By Ella Walker
If ever you find yourself caught in the gnarled pincers of a crab, you will wish you had food writer and supper club host Vanessa Bolosier by your side. “I know how to escape,” she explains sagely. “You have to press their eyes and they’ll release you; growing up I had all the training, good home training.”
Bolosier grew up on French Caribbean islands Guadeloupe and Martinique, and it was her father who taught her crustacean husbandry. “We’d feed them not only chillies, but spring onions, garlic, thyme, and the flesh is different. It’s slightly softer. It’s tasty,” says Bolosier.
Having been based in London for the last 16 years, her cookbook – Sunshine Kitchen – came from her experience of not finding the regional variety of Caribbean food in Britain that she was raised eating. “There’s a myriad cookery books, where you can learn about food from the north or south of Italy, and that’s just one country,” says Bolosier, 37, but when it comes to Caribbean food, “generally everything is lumped together”, she adds, and often the assumption is that it’s “food that actually originates from Jamaica”.
Sunshine Kitchen shares her version of Creole Caribbean food; one that draws on the way her parents and grandparents cooked, traditional dishes from Guadeloupe and Martinique, with a few contemporary angles and tweaks that reflect her own style. Ask Bolosier to describe Guadeloupe and Martinique, and she can do it in one gleeful word: “Paradise!” Defining Caribbean Creole is trickier though. “That’s a problem because it’s Creole Caribbean, but you’ve got Creole from Louisiana, you’ve got African Creole. So it’s all about fusion,” she notes. “These cultures will be beautiful; they collapse into something that makes it even more beautiful. To me, Creole is the collision of histories and migrations into a plate, with a French touch.”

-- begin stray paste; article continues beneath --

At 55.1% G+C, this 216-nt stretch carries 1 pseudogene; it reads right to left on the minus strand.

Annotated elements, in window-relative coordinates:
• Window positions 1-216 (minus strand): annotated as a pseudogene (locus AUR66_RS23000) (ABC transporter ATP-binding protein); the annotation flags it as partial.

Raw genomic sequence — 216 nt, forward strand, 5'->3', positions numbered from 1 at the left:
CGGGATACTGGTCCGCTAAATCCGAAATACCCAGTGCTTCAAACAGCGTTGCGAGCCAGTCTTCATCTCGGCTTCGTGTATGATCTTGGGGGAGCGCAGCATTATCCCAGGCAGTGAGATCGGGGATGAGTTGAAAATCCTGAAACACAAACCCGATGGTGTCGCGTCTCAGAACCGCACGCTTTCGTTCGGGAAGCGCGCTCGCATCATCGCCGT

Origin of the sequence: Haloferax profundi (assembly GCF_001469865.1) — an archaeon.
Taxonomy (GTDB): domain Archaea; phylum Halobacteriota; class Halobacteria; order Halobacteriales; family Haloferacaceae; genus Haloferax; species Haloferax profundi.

Throughout Sunshine Kitchen – a reformatted issue of her 2015 cookbook Creole Kitchen – Bolosier happily admits the dishes are “not sexy on the plate”.
Her food just doesn’t lend itself to looking artful on a sparse white plate. “I try, but it’s big bowls! And a lot of it is brown, a lot of it is red and a lot of it is yellow,” she says wryly. “It’s not sexy food, but it is delicious food and it’s food that people just dig in and get at together.”
Green Banana and Saltfish
4 thick salted cod cutlets
2 green bananas per person
6tbsp sunflower oil
2–3 garlic cloves, crushed
1 bay leaf
4 sprigs thyme
2 sprigs parsley, chopped
Juice of 1.5 limes
1 habanero chilli, deseeded and finely chopped
2 onions, sliced
Salt and freshly ground black pepper
1 large cucumber, peeled, grated
1 large avocado
Put the salted cod in a saucepan, add cold water to cover, bring to the boil and boil for five minutes. Drain off the water and repeat the process. Drain.
Wash the green bananas thoroughly. Cut off both ends and make a 1cm-deep slit lengthwise; once boiled, the skin will drop off easily. Boil the green bananas for 30 minutes.
Meanwhile, heat two tablespoons of oil in a wide, shallow pot over a medium heat. Add the cod and cook for about two minutes on each side. Add the garlic, bay leaf, thyme sprigs, chopped parsley, juice of one lime and half the chilli and cook for five minutes. Reduce the heat and add four tablespoons of water. Cook for five minutes over a low heat, then set aside.
In a frying pan (skillet), heat four tablespoons of oil over a medium heat, add the onions and cook for about 10 minutes, until they become translucent. Add a little salt to taste, a pinch of pepper and the remaining chilli. Tip the onions over the cod.
Squeeze the juice of half a lime over the cucumbers. Peel the avocado and cut into small cubes.
Drain the green bananas and serve on a plate with the cod, cucumber and avocado.
2 very ripe plantains
1 pinch grated cinnamon
1 pinch grated nutmeg
150g golden granulated sugar
Juice of 1 lime
3–4tbsp white rum
Peel the plantains and slice them in three lengthwise. Melt the butter in a frying pan (skillet) and fry the plantains on both sides, until golden.
Add the cinnamon, nutmeg, sugar and lime juice. Pour the rum into the pan and – standing well back as the flames leap up – immediately either tilt the pan slightly so it touches the flame (if you have a gas hob) or hold a match near to the pan (on an electric hob) to flambé the bananas. Serve immediately.
Sunshine Kitchen: Delicious Creole Recipes From The Heart Of The Caribbean by Vanessa Bolosier is available now